Nevertheless, many Russian public figures have suggested that a celebration is premature until and unless the verdict is overturned. This is the key distinction between Prokopyeva's case and the prominent campaign to release Meduza reporter Ivan Golunov, against whom the Russian authorities dropped their criminal case last June.
Lev Shlosberg, a prominent journalist and head of the regional branch of the opposition Yabloko party in the Pskov region, noted the following:
Для гражданского общества это не победа, но реальное достижение. Важно не успокоиться и не признать ненормальное нормой жизни.
— Лев Шлосберг (@LevShlosberg) July 6, 2020
The court's decision on Svetlana Prokopyeva's case represents a forced compromise within the police state. It cannot offer justice to a [wrongly] accused person, because that would bring down the foundations of the system, but it is forced to respond to public opinion. For civil society this is no victory, but is nonetheless a real achievement. The main thing is not to relax and to refuse to accept an abnormal state of affairs.
Even some government figures share this scepticism about the verdict. Russian State Ombudsman for Human Rights, Alexander Shishlov, wrote the following in a Facebook post:
Значение дела Светланы Прокопьевой выходит далеко за географические границы Псковской области. Солидарен с комиссией СПЧ по свободе информации и правам журналистов: попытки разобраться в причинах зарождения терроризма не делают людей соучастниками преступления. По абсурдному обвинению в “оправдании терроризма” Светлане Прокопьевой грозили лишение свободы и запрет на журналистскую деятельность. Приговор в виде штрафа не отменяет абсурдности обвинения и должен быть пересмотрен.
Svetlana Prokopyeva's case has significance far beyond the borders of Pskov Region. I stand in solidarity with the Human Rights Council's Committee on Freedom of Information and Journalists’ Rights: attempts to understand the causes of terrorism do not make people accomplices to the crime. Svetlana Facing absurd charges of “justifying terrorism”, Svetlana Prokopyeva was threatened with imprisonment and a ban on journalistic activities. The fine she received does not cancel out the absurdity of the charge, which should be reviewed.
Alexander Shishlov, Facebook, July 6
These are the reasons why Prokopyeva, who has not been banned from continuing to work as a journalist as the prosecution had hoped, told GlobalVoices that she plans to appeal the verdict as a matter of principle. Her story is not yet over.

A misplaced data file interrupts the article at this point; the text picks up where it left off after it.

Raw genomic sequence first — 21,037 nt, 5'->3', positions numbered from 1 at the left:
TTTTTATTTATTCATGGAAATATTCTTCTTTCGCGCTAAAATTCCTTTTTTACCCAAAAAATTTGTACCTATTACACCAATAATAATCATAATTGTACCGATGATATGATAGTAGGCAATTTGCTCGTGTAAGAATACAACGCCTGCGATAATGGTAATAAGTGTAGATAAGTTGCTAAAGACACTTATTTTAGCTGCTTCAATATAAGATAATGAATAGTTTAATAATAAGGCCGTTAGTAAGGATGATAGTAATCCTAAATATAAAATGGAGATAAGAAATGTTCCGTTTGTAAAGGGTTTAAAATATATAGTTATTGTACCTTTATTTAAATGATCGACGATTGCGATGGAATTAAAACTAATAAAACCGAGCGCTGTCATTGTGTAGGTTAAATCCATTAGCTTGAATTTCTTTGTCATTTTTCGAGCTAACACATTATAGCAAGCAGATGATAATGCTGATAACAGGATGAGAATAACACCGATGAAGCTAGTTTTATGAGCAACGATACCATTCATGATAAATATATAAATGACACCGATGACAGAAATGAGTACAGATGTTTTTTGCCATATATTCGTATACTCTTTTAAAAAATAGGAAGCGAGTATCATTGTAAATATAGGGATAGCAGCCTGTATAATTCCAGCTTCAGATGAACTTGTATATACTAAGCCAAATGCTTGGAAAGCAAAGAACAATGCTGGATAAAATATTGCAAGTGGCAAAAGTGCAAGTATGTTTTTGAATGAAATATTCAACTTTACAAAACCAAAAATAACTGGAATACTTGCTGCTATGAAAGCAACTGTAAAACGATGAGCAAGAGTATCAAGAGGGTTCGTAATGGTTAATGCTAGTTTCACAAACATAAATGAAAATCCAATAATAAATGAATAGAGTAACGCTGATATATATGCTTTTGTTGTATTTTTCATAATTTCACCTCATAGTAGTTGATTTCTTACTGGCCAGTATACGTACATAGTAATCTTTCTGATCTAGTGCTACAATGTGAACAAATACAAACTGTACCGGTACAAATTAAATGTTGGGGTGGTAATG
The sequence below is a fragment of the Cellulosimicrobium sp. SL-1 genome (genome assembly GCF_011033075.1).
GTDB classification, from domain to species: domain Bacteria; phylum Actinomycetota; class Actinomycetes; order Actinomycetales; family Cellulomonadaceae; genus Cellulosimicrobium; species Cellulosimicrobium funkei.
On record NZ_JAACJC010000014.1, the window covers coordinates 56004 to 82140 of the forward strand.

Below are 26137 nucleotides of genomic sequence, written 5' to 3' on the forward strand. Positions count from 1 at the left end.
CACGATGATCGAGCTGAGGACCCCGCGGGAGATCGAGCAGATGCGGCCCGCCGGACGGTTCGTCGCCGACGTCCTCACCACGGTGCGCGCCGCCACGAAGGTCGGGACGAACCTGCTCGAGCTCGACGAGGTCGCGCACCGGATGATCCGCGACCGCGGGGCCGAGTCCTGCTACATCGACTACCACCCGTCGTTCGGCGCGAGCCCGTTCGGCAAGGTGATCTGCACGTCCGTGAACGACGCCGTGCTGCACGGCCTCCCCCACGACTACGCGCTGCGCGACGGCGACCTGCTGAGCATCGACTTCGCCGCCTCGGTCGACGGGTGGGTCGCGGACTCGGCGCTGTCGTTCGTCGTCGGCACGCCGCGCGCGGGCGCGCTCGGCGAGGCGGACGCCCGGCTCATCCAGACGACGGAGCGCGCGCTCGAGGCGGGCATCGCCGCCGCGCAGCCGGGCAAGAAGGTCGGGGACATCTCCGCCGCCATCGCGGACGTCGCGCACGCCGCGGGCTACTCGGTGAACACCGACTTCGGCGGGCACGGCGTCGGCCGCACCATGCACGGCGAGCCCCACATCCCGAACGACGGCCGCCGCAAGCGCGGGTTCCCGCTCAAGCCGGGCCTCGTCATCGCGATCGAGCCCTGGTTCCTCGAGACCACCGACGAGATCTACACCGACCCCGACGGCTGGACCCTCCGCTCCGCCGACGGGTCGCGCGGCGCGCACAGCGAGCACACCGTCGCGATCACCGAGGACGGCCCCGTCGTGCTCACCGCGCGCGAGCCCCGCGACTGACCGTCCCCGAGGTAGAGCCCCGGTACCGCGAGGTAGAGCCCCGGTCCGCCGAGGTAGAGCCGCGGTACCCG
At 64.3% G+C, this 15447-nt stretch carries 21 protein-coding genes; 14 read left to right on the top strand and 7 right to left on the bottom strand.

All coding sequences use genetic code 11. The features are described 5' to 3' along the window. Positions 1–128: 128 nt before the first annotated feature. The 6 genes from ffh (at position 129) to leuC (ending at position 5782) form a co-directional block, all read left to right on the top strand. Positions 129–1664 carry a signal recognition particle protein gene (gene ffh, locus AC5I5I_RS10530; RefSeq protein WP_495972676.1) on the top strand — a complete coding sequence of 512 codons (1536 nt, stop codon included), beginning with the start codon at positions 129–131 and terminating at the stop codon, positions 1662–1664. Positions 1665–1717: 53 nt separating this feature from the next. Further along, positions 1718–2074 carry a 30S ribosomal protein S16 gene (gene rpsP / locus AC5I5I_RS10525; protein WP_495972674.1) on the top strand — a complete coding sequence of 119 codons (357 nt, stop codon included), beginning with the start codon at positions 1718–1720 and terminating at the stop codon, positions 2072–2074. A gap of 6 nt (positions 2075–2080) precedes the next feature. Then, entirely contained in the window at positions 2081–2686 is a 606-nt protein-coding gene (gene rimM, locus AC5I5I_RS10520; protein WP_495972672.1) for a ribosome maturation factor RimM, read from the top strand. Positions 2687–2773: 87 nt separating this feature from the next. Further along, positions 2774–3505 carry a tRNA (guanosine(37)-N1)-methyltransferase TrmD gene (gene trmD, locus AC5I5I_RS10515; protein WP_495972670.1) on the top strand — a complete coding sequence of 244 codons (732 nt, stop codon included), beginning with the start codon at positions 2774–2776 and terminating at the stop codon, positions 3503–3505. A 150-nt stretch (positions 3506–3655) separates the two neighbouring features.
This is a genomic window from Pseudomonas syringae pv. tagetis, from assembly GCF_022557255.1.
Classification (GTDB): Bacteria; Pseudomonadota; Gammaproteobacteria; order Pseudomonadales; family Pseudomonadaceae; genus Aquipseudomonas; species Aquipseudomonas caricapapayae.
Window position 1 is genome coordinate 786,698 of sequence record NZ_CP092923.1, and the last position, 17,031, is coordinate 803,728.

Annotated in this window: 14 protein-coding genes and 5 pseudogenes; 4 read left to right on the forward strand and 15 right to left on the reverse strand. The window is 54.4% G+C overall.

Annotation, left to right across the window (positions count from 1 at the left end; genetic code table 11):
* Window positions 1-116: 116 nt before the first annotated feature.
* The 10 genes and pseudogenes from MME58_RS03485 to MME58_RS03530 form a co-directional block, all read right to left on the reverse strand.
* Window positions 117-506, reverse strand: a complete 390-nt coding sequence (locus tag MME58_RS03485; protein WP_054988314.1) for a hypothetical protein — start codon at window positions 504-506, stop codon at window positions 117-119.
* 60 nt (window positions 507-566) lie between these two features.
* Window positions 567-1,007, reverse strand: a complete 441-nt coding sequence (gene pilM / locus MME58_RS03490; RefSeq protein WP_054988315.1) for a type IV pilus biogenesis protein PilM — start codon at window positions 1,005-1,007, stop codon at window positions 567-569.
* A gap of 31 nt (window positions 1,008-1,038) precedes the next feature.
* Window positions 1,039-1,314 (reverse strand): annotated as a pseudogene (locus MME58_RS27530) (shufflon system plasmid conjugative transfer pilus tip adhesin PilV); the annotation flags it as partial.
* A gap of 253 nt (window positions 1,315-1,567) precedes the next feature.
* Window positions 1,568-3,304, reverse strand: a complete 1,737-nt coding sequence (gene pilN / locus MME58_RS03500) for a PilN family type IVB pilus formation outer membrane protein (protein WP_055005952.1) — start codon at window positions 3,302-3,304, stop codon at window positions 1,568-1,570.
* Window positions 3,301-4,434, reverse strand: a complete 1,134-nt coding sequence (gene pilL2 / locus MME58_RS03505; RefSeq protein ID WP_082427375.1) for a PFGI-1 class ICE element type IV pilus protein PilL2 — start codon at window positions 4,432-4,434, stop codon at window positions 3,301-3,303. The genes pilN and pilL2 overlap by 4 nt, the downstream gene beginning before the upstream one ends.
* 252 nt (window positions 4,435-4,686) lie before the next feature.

But others have just begun.
Russia's human rights defenders are now warning of a new wave of arrests and criminal cases against the country's activists and independent journalists. This comes just after the authorities won a July 1 referendum on constitutional amendments which will permit Vladimir Putin to rule as president until 2036 — a referendum marred by credible accusations of wide-scale electoral fraud.
On July 7, the feminist activist Yulia Tsvetkova reported that a third criminal case had been launched against her (Tsvetkova is already accused of disseminating “pornography” and “LGBT propaganda” for publishing a series of body-positive drawings of female nudes). On July 8 Pyotr Verzilov, a member of Pussy Riot and the publisher of the independent news website MediaZona, was arrested yet again in Moscow.
МОЛНИЯ. Меня задержали после выхода с эфира Эха Москвы и везут на ШЕСТОЙ обыск. Работает СК.
— Пётр Верзилов (@gruppa_voina) July 8, 2020
Like lightning. They detained me after leaving the Ekho Moskvy offices and are carrying out a SIXTH search. The Investigative Committee is working hard.
Meanwhile, police searched the apartment of Taisa Bekbulatova, editor of the independent media platform Holod.Media. The raid on Bekbulatova's apartment was reportedly linked to her friendship with Ivan Safronov, arrested that same day, who is now at the heart of Russia's latest press freedom scandal.
Ivan Safronov, an adviser to the head of Roskosmos, now stands accused of high treason and of passing state secrets to a representative of a NATO member state. Safronov, who started work at the Russian space agency this May, is a former reporter on military issues for Vedomosti and Kommersant, two influential Russian business dailies. In June 2019, court proceedings were held over an article, later removed from Kommersant's website, which he had published concerning a military deal between Egypt and Russia. When Safronov was dismissed after refusing to reveal his source on a sensitive story, many of his colleagues resigned in protest.
Given the nature of the case, it is hard to discover many details about the accusations — given that they are made by the FSB, it will be even harder for Safronov to challenge them in court. He faces 20 years’ imprisonment if convicted.